Psychological aspects and psychotherapy of inflammatory bowel disease and irritable bowel syndrome in children

Department of Psychiatry, Faculty of Medicine and Dentistry, Palacky University, University Hospital Olomouc, Czech Republic.
Biomedical papers of the Medical Faculty of the University Palacky, Olomouc, Czechoslovakia (Impact Factor: 1.2). 12/2010; 154(4):307-14. DOI: 10.5507/bp.2010.046
Source: PubMed


Despite holistic approach to psychosomatic medicine, gastroenterological disorders (GI) tend to be categorized broadly into "functional" and "organic". Major GI illnesses are Inflammatory bowel diseases (IBD) include ulcerative colitis and Crohn's disease. Both are chronic, with remissions and relapses over the years while irritable bowel syndrome (IBS) is a common, often disabling functional gastrointestinal disorder.
A literature review was performed using the National Library of Medicine PubMed database, including all resources within the period 1991-2008, additional references were found through bibliography reviews of relevant articles.
Psychological problems: Higher scores of neuroticism, depression, inhibition, and emotional instability, are typical for many patients with chronic diseases and nonspecific for chronic gastroenterological disorders. Patients with chronic gastrointestinal disorders have impaired health-related quality. Psychological treatments: There have been few adequate psychological treatment trials in IBD. These achieved lower demands for health care rather than a reduction of anxiety or depression. Psychotherapy with chronic gastrointestinal disorders could lead to improve the course of the disease, changing psychological factors such as depression and dysfunctional coping and improving the patient's quality of life.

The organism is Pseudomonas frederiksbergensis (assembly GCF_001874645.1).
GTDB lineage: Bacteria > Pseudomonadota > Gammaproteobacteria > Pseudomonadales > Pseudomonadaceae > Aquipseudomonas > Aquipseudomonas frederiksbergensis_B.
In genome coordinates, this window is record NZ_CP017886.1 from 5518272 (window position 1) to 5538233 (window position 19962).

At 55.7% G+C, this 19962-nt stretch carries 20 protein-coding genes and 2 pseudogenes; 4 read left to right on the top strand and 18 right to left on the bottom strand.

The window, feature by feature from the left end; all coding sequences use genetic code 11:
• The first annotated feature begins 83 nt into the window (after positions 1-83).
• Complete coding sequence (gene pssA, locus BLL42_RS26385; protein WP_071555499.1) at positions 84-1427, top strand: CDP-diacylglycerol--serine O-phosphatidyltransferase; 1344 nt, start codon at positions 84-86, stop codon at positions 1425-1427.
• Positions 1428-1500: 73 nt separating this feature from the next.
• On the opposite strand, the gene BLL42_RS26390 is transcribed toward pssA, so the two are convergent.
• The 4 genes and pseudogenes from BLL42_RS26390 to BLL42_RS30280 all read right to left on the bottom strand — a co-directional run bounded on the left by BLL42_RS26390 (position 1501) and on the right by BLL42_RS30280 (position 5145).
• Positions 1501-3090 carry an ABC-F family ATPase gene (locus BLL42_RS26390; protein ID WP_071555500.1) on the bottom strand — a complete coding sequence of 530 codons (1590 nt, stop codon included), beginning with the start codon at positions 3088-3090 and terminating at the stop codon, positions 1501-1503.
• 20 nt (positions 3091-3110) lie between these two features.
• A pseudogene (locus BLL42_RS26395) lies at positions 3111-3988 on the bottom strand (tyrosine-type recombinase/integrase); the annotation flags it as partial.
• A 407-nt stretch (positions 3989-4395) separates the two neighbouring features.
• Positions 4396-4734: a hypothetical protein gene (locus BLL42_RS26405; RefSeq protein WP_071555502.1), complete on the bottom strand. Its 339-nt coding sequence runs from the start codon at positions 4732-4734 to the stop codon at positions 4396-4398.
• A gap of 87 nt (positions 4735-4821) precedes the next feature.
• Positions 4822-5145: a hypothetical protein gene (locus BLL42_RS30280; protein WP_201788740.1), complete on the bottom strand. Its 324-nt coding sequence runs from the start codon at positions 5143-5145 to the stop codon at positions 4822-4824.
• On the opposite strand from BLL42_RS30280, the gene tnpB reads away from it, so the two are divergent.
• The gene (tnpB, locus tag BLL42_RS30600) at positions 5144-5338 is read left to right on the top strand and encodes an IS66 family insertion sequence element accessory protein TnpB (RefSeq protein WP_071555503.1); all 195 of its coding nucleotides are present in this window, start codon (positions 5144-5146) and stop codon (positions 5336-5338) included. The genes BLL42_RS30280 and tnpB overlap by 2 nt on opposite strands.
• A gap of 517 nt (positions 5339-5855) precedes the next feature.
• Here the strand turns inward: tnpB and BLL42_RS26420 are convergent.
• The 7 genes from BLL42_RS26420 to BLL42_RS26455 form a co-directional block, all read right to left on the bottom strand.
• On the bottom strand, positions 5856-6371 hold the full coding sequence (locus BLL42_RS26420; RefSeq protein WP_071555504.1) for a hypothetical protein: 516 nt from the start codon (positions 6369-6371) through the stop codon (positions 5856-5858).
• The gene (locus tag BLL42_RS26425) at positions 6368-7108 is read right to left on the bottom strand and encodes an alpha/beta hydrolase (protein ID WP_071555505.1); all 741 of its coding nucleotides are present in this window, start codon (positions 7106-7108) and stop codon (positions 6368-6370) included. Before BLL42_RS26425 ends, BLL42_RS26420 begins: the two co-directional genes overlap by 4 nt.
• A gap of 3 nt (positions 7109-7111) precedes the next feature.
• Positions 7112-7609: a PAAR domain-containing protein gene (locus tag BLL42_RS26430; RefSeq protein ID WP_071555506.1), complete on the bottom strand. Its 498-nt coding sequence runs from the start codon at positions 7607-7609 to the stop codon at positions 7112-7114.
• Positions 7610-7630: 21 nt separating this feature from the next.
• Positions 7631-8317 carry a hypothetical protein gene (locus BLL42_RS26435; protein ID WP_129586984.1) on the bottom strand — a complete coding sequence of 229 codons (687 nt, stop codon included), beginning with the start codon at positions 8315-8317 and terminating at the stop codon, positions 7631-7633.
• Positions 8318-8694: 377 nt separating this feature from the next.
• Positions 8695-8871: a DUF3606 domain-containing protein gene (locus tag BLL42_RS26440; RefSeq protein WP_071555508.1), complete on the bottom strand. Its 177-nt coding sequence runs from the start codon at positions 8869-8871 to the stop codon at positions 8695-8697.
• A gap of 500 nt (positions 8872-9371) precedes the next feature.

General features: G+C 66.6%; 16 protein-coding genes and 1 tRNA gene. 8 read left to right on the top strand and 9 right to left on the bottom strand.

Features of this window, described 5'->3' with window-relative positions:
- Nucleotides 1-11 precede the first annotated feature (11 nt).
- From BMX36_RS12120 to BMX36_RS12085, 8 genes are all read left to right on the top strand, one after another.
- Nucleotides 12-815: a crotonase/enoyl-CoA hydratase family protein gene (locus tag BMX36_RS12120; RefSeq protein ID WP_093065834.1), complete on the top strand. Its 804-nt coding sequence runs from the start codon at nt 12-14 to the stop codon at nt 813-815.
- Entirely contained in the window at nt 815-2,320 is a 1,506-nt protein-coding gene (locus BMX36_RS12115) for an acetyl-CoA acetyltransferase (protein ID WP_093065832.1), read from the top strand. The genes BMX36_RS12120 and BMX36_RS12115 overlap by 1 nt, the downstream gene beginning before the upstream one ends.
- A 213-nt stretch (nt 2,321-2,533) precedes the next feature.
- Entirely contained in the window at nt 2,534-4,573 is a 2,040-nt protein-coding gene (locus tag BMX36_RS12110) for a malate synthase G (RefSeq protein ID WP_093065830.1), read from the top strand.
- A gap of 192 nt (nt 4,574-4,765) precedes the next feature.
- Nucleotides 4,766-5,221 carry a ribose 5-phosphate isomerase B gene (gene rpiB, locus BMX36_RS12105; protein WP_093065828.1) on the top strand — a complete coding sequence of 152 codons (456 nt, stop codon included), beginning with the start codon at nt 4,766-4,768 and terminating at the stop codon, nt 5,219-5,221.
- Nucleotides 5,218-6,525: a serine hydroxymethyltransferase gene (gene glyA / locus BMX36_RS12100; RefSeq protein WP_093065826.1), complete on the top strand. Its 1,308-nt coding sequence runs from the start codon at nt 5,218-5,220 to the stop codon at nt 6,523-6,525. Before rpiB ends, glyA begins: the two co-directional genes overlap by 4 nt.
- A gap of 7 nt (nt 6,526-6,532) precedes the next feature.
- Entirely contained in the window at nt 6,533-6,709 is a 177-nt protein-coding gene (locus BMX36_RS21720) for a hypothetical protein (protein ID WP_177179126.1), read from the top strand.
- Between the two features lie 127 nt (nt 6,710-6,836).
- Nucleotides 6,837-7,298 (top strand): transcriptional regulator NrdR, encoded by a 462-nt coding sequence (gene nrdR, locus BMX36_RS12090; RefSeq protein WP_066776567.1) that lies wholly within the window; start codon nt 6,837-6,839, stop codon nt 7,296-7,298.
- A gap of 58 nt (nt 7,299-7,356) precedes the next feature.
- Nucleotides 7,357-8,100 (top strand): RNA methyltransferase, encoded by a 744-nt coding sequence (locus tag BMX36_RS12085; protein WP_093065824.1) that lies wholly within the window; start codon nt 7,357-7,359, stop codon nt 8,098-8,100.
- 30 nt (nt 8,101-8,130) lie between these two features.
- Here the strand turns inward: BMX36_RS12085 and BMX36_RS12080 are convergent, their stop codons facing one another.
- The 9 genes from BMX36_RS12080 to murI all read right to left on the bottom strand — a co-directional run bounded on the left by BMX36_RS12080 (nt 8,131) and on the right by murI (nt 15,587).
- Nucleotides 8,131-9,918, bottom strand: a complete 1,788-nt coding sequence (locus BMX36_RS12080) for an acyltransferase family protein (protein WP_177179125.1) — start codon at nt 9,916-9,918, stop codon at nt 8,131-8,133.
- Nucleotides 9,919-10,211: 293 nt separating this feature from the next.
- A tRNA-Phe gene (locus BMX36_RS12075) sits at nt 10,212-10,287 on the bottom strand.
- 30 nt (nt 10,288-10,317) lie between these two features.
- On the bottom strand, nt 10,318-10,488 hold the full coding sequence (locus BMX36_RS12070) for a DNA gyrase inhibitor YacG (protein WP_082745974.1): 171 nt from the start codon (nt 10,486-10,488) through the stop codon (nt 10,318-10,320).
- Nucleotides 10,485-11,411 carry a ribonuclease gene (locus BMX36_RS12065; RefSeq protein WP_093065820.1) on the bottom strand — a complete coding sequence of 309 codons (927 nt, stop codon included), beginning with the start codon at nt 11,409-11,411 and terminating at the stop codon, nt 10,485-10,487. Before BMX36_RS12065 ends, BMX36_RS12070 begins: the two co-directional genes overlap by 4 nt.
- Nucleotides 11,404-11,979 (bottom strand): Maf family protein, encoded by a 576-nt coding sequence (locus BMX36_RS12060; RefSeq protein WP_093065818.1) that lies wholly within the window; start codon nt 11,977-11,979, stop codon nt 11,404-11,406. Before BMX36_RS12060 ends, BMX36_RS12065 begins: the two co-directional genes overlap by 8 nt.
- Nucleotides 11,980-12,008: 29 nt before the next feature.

There seem to be "risk patients" in whom psychosocial components have a bigger influence on the course of disease than in other patients; and those would probably benefit from psychotherapeutic treatment. Psychological treatments help patients manage the psychological distress which worsens bowel symptoms and quality of life.

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    • "According to Costa and McCrae,[35] elevated scores on this dimension represent emotional instability with overwhelming negative emotions. Findings of this study were consistent with the findings of previous studies.[9–1136] Eyneck believed that neuroticism is a function of the activity of limbic system and researches showed that a high score on this trait is associated with a more sympathetic nervous system reactivity and more sensitivity to environmental stimulation.[37] "